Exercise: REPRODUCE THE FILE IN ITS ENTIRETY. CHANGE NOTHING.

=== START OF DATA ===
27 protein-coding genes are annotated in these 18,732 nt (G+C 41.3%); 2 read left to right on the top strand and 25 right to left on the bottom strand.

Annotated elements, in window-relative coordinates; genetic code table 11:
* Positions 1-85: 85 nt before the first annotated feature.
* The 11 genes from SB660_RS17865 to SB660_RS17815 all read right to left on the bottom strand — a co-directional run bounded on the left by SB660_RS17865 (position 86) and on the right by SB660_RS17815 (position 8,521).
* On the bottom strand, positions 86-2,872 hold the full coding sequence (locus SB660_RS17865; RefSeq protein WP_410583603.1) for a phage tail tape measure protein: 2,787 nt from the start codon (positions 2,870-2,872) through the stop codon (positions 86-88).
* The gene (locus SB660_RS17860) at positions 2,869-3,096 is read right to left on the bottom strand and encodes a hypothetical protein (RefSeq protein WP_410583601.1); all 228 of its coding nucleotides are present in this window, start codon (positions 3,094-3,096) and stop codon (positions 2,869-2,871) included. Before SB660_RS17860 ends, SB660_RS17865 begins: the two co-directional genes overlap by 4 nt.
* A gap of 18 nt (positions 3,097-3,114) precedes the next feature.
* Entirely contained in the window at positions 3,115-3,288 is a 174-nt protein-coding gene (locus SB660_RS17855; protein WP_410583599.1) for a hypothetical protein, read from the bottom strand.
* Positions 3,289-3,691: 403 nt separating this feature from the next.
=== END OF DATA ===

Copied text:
27 protein-coding genes are annotated in these 18,732 nt (G+C 41.3%); 2 read left to right on the top strand and 25 right to left on the bottom strand.

Annotated elements, in window-relative coordinates; genetic code table 11:
* Positions 1-85: 85 nt before the first annotated feature.
* The 11 genes from SB660_RS17865 to SB660_RS17815 all read right to left on the bottom strand — a co-directional run bounded on the left by SB660_RS17865 (position 86) and on the right by SB660_RS17815 (position 8,521).
* On the bottom strand, positions 86-2,872 hold the full coding sequence (locus SB660_RS17865; RefSeq protein WP_410583603.1) for a phage tail tape measure protein: 2,787 nt from the start codon (positions 2,870-2,872) through the stop codon (positions 86-88).
* The gene (locus SB660_RS17860) at positions 2,869-3,096 is read right to left on the bottom strand and encodes a hypothetical protein (RefSeq protein WP_410583601.1); all 228 of its coding nucleotides are present in this window, start codon (positions 3,094-3,096) and stop codon (positions 2,869-2,871) included. Before SB660_RS17860 ends, SB660_RS17865 begins: the two co-directional genes overlap by 4 nt.
* A gap of 18 nt (positions 3,097-3,114) precedes the next feature.
* Entirely contained in the window at positions 3,115-3,288 is a 174-nt protein-coding gene (locus SB660_RS17855; protein WP_410583599.1) for a hypothetical protein, read from the bottom strand.
* Positions 3,289-3,691: 403 nt separating this feature from the next.